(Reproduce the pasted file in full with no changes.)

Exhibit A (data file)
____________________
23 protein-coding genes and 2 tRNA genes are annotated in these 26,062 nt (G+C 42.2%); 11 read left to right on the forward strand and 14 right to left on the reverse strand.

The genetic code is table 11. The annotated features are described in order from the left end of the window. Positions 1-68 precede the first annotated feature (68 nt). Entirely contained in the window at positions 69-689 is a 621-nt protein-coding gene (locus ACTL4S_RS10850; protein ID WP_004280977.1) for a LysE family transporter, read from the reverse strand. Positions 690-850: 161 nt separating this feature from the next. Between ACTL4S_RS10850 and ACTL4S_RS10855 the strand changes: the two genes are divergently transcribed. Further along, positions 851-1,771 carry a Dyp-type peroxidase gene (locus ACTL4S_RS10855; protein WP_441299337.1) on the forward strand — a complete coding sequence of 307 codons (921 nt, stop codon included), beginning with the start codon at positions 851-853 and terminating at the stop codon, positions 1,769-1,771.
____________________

23 protein-coding genes and 2 tRNA genes are annotated in these 26,062 nt (G+C 42.2%); 11 read left to right on the forward strand and 14 right to left on the reverse strand.

The genetic code is table 11. The annotated features are described in order from the left end of the window. Positions 1-68 precede the first annotated feature (68 nt). Entirely contained in the window at positions 69-689 is a 621-nt protein-coding gene (locus ACTL4S_RS10850; protein ID WP_004280977.1) for a LysE family transporter, read from the reverse strand. Positions 690-850: 161 nt separating this feature from the next. Between ACTL4S_RS10850 and ACTL4S_RS10855 the strand changes: the two genes are divergently transcribed. Further along, positions 851-1,771 carry a Dyp-type peroxidase gene (locus ACTL4S_RS10855; protein WP_441299337.1) on the forward strand — a complete coding sequence of 307 codons (921 nt, stop codon included), beginning with the start codon at positions 851-853 and terminating at the stop codon, positions 1,769-1,771.